Old Overholt is arguably the most enduring staple of the American whiskey landscape. The next time you find yourself near a bottle, do me a favor. Grab that dusty bottle of rye and look Mr. Overholt right in the eyes. Now, you have to do this for at least a good thirty seconds, for this to work, so don’t give in to his penetrating gaze. If you don’t crumble like some seventeen year-old kid who managed to sneak into the strip club only to be stared down by a half nude mid-thirties stripper named Candy who knows the jig is up, Ole’ Holty might take it easy on you. If not, those yellow label manhattans, in classic Candy fashion, are likely to get the best of you in a dusty hallway closet that smells strangely of moth balls and StarKist tuna. I found this out the hard way, after I disrespected Mr. Overholt and two of his older brothers from 1930 and 1940.
Overholt’s harsh resentment towards those who disrespect him are rooted in a deep bitterness towards a drinking society which seems to regard this once proud ruler of the American whiskey market as a mere “budget brand”. You see, back in the day, Overholt and his family were among the most respected of American farmers. When they opted to begin distilling their rye into whiskey because of the longevity and profitability associated with selling whiskey over grain, their reputations as great farmers and distillers made Old Overholt whiskey one of the most respected brands available.
Today, the Old Overholt brand is only a lingering shadow of what had once been. So what gives; why did this once proud whiskey lose such an admired status? Well, it seems that, despite being the oldest continuing operating brand of American whiskey, Old Overholt is hardly the icon he used to be. Recently, I had the opportunity to taste three different offerings of Old Overholt, and the differences in each were striking.
Old Overholt (1930) – Old Overholt was one of only a few brands allowed to be sold as a medicinal whiskey during Prohibition. This version, bottled during this period, was fourteen years-old, sealed, and tax-stamped. The “medicine” was bonded, with a proof of 100.
There were dramatic differences between the three bottles of Old Overholt. The 1930 bottling was one of the best whiskies I have ever had. Forced to sit in barrels for extended periods of time during Prohibition, the whiskey was far less hot than the younger five year bonded. The smoothing effects of aging and complex flavors imparted by the wood were outstanding, creating a finish that lasted forever. In my opinion, this whiskey would be able to go head-to-head with the very best of the well aged ryes on the market today, including the Van Winkle Family Reserve Rye, the Sazerac 18 Year Rye, and the Rittenhouse 21 Year Rye. This was a rare experience, and I was grateful for the opportunity.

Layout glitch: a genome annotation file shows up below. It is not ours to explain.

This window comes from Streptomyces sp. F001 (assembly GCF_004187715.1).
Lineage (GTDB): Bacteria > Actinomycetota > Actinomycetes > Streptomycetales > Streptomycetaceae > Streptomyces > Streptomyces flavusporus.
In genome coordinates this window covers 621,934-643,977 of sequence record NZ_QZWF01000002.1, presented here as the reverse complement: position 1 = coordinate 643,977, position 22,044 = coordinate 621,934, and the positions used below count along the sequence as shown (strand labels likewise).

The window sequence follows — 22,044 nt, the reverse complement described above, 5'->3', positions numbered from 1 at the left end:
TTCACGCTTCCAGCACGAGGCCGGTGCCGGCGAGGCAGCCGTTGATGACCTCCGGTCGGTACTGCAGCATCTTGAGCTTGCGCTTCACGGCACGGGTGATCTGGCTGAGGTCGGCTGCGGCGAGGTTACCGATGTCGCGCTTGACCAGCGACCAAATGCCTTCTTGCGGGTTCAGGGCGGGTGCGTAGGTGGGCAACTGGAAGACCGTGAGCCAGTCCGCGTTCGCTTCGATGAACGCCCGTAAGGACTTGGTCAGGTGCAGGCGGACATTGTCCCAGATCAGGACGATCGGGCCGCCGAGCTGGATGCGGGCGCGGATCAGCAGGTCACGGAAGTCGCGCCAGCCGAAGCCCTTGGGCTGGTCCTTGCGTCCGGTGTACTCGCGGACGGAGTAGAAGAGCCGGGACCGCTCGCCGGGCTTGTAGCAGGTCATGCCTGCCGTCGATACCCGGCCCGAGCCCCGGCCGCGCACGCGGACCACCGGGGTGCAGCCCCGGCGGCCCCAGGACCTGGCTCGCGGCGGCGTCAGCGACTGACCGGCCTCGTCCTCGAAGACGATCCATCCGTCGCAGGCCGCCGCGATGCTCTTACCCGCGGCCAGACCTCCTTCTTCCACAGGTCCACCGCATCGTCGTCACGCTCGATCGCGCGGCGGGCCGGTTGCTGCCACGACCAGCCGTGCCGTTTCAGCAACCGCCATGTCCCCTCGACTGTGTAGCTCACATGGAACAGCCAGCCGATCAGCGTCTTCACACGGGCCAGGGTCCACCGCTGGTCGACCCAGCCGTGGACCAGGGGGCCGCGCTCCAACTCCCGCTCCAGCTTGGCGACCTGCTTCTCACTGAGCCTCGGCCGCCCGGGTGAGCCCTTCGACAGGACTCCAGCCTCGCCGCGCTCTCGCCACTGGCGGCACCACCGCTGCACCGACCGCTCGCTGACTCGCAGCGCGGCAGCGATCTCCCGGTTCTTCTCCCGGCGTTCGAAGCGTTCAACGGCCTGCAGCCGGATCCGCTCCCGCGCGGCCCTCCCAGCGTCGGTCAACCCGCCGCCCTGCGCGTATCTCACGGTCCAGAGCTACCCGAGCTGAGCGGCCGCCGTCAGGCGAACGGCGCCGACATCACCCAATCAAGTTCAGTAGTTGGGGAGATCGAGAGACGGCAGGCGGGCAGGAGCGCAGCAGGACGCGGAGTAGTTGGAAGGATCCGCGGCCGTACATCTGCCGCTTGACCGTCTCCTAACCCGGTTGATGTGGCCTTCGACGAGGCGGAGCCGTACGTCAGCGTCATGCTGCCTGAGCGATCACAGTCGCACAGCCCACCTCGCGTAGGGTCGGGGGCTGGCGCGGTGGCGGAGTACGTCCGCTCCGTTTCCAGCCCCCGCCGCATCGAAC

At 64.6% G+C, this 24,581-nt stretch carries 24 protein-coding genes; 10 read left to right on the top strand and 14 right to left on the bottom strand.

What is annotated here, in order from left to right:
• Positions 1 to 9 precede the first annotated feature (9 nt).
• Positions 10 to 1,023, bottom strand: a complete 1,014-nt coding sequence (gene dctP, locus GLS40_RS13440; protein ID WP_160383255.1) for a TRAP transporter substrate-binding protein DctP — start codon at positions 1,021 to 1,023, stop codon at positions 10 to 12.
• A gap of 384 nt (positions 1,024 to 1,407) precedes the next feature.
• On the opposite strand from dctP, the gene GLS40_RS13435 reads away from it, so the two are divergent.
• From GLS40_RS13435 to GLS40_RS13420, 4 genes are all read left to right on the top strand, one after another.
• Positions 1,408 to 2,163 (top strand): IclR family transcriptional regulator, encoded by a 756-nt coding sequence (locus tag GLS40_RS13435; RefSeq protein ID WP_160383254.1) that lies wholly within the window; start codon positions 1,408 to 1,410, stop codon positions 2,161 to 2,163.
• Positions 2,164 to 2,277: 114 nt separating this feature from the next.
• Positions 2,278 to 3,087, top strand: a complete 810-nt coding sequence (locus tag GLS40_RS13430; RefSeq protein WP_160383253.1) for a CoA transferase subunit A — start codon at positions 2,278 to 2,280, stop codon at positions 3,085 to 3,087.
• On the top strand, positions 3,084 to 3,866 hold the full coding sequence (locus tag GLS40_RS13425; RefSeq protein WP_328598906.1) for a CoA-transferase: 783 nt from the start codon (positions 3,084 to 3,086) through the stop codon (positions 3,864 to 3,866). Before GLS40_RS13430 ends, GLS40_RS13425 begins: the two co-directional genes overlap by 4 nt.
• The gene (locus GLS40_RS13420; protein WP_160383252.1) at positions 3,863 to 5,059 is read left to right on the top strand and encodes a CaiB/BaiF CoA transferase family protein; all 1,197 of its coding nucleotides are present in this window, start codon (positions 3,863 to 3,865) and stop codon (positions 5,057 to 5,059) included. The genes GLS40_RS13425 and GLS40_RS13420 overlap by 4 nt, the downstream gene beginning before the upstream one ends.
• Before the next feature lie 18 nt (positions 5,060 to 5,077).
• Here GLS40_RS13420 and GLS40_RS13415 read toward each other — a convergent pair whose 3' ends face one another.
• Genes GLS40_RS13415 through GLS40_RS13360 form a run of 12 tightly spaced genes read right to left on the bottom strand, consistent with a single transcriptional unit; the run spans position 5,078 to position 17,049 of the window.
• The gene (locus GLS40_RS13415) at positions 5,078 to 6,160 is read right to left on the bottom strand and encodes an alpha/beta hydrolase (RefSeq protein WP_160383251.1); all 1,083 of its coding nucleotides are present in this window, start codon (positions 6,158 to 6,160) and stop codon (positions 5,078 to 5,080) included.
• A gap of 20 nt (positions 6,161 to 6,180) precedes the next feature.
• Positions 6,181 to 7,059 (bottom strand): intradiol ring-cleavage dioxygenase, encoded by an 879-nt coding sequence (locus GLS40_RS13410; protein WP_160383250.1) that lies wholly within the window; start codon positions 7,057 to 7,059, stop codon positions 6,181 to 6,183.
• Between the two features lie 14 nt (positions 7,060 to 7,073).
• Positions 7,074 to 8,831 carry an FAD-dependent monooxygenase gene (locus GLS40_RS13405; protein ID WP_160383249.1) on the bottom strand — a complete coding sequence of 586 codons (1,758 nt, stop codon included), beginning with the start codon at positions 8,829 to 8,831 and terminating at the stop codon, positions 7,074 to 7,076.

Old Overholt (1940) – This bottle was far younger than the first. Nevertheless, this five year version was also bonded, sealed, and tax-stamped.
The second rye was also an excellent whiskey. The higher proof of the Old Overholt really helped to create a unique and exciting rye. This version was far spicier than the current bottling and had qualities similar to today’s lower-priced darling, the Rittenhouse Bonded. We actually tasted this rye with the Rittenhouse Bonded because it was a more apt comparison. And, for your information – yes, we had a lot of rye that night; so what? In this case, the Old Overholt was dramatically different from the Rittenhouse. The Overholt seemed more dynamic and lively than the Rittenhouse, which is aged for an additional year. There was an intriguing peppery, grassy element working there that I couldn’t get away from. I was tempted to make a manhattan with the rye because it was so ideal for this purpose, but I just couldn’t bring myself to mix with such a rare product.
Old Overholt (2009) – The Old Overholt at your local store is bottled at 80 proof and is only four years old. Mr. Overholt is a bit upset about it.
Currently, Old Overholt is among the most subdued ryes being produced in the U.S. Its lower proof and four year age leave quite a bit to be desired. Granted, it is still a decent whiskey that works surprisingly well in certain cocktails, but, it is by no means close to the previous two versions. Sure, comparing it to the fourteen year-old version is a little unfair; however, the five year-old version really only has a one year and twenty proof difference. The Old Overholt brand was also distilled by different producers since 1940 and is now owned by a larger corporation, but something in me tells me there is still a good whiskey there. There is a long list rye freaks who for years have asked for a 100 proof Old Overholt that is aged longer, but I guess we will have to continue to wait. There is potential and history in that bottom shelf bottle; let Overholt gain his sense of pride back!
Still don’t believe me about the power of the Old Overholt gaze? Well, the next time you and Mr. Overholt venture down the long, painful road of excess, you’ll regret not taking my advice as you pull your face from a rocky, stained porcelain lover and flush – the portrait of Ole’ Holty will appear. From the swirling waters, his powerful eyes will stare you down; only this time, you won’t dare look away.